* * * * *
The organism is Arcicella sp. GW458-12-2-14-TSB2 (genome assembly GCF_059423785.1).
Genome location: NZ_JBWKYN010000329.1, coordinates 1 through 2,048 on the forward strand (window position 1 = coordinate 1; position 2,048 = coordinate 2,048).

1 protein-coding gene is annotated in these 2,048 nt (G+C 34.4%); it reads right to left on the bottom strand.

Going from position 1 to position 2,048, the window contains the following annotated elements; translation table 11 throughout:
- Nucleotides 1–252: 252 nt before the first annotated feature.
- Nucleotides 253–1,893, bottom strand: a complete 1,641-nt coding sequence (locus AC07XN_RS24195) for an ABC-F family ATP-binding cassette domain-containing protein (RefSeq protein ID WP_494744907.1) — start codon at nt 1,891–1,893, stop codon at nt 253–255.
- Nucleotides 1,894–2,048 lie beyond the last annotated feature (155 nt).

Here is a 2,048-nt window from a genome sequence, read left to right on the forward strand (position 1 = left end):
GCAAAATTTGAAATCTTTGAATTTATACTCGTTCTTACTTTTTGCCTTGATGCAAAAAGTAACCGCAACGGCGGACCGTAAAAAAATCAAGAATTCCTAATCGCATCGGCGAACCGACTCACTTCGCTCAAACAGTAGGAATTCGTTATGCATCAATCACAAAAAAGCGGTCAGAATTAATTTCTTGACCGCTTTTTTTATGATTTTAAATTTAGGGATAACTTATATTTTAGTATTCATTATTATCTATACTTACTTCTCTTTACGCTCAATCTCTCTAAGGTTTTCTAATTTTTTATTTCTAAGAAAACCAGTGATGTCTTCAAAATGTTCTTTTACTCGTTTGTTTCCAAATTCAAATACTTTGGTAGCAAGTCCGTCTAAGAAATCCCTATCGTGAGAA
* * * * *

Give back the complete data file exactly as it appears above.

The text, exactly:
The organism is Arcicella sp. GW458-12-2-14-TSB2 (genome assembly GCF_059423785.1).
Genome location: NZ_JBWKYN010000329.1, coordinates 1 through 2,048 on the forward strand (window position 1 = coordinate 1; position 2,048 = coordinate 2,048).

1 protein-coding gene is annotated in these 2,048 nt (G+C 34.4%); it reads right to left on the bottom strand.

Going from position 1 to position 2,048, the window contains the following annotated elements; translation table 11 throughout:
- Nucleotides 1–252: 252 nt before the first annotated feature.
- Nucleotides 253–1,893, bottom strand: a complete 1,641-nt coding sequence (locus AC07XN_RS24195) for an ABC-F family ATP-binding cassette domain-containing protein (RefSeq protein ID WP_494744907.1) — start codon at nt 1,891–1,893, stop codon at nt 253–255.
- Nucleotides 1,894–2,048 lie beyond the last annotated feature (155 nt).

Here is a 2,048-nt window from a genome sequence, read left to right on the forward strand (position 1 = left end):
GCAAAATTTGAAATCTTTGAATTTATACTCGTTCTTACTTTTTGCCTTGATGCAAAAAGTAACCGCAACGGCGGACCGTAAAAAAATCAAGAATTCCTAATCGCATCGGCGAACCGACTCACTTCGCTCAAACAGTAGGAATTCGTTATGCATCAATCACAAAAAAGCGGTCAGAATTAATTTCTTGACCGCTTTTTTTATGATTTTAAATTTAGGGATAACTTATATTTTAGTATTCATTATTATCTATACTTACTTCTCTTTACGCTCAATCTCTCTAAGGTTTTCTAATTTTTTATTTCTAAGAAAACCAGTGATGTCTTCAAAATGTTCTTTTACTCGTTTGTTTCCAAATTCAAATACTTTGGTAGCAAGTCCGTCTAAGAAATCCCTATCGTGAGAA